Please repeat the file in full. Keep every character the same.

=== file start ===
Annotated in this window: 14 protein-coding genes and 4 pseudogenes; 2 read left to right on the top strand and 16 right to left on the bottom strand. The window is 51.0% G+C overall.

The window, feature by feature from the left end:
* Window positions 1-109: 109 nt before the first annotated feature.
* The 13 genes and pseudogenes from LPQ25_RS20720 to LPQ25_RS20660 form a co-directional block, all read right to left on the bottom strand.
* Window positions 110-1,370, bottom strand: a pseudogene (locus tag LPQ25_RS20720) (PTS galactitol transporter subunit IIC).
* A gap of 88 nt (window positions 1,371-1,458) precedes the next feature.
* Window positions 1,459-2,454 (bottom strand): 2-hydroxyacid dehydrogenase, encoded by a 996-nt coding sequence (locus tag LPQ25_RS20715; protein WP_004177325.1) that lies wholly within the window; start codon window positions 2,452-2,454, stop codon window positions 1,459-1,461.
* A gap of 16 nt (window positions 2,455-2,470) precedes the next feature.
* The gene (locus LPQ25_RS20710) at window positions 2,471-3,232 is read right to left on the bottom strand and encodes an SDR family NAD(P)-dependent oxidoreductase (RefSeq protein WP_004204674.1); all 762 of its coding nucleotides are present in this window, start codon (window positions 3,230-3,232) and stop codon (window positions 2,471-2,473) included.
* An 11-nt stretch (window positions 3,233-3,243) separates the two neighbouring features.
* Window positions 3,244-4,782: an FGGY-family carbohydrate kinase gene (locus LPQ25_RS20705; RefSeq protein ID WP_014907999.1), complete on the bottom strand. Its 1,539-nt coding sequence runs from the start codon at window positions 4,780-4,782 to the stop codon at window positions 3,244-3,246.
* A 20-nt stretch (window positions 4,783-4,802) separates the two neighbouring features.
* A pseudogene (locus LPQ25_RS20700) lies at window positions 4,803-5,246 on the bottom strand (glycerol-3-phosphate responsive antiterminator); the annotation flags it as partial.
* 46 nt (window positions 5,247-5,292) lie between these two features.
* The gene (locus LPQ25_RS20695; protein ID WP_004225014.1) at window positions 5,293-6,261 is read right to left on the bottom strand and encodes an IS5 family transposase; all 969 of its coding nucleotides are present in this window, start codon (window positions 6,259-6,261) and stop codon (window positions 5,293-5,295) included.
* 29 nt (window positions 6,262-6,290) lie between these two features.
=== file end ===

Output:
Annotated in this window: 14 protein-coding genes and 4 pseudogenes; 2 read left to right on the top strand and 16 right to left on the bottom strand. The window is 51.0% G+C overall.

The window, feature by feature from the left end:
* Window positions 1-109: 109 nt before the first annotated feature.
* The 13 genes and pseudogenes from LPQ25_RS20720 to LPQ25_RS20660 form a co-directional block, all read right to left on the bottom strand.
* Window positions 110-1,370, bottom strand: a pseudogene (locus tag LPQ25_RS20720) (PTS galactitol transporter subunit IIC).
* A gap of 88 nt (window positions 1,371-1,458) precedes the next feature.
* Window positions 1,459-2,454 (bottom strand): 2-hydroxyacid dehydrogenase, encoded by a 996-nt coding sequence (locus tag LPQ25_RS20715; protein WP_004177325.1) that lies wholly within the window; start codon window positions 2,452-2,454, stop codon window positions 1,459-1,461.
* A gap of 16 nt (window positions 2,455-2,470) precedes the next feature.
* The gene (locus LPQ25_RS20710) at window positions 2,471-3,232 is read right to left on the bottom strand and encodes an SDR family NAD(P)-dependent oxidoreductase (RefSeq protein WP_004204674.1); all 762 of its coding nucleotides are present in this window, start codon (window positions 3,230-3,232) and stop codon (window positions 2,471-2,473) included.
* An 11-nt stretch (window positions 3,233-3,243) separates the two neighbouring features.
* Window positions 3,244-4,782: an FGGY-family carbohydrate kinase gene (locus LPQ25_RS20705; RefSeq protein ID WP_014907999.1), complete on the bottom strand. Its 1,539-nt coding sequence runs from the start codon at window positions 4,780-4,782 to the stop codon at window positions 3,244-3,246.
* A 20-nt stretch (window positions 4,783-4,802) separates the two neighbouring features.
* A pseudogene (locus LPQ25_RS20700) lies at window positions 4,803-5,246 on the bottom strand (glycerol-3-phosphate responsive antiterminator); the annotation flags it as partial.
* 46 nt (window positions 5,247-5,292) lie between these two features.
* The gene (locus LPQ25_RS20695; protein ID WP_004225014.1) at window positions 5,293-6,261 is read right to left on the bottom strand and encodes an IS5 family transposase; all 969 of its coding nucleotides are present in this window, start codon (window positions 6,259-6,261) and stop codon (window positions 5,293-5,295) included.
* 29 nt (window positions 6,262-6,290) lie between these two features.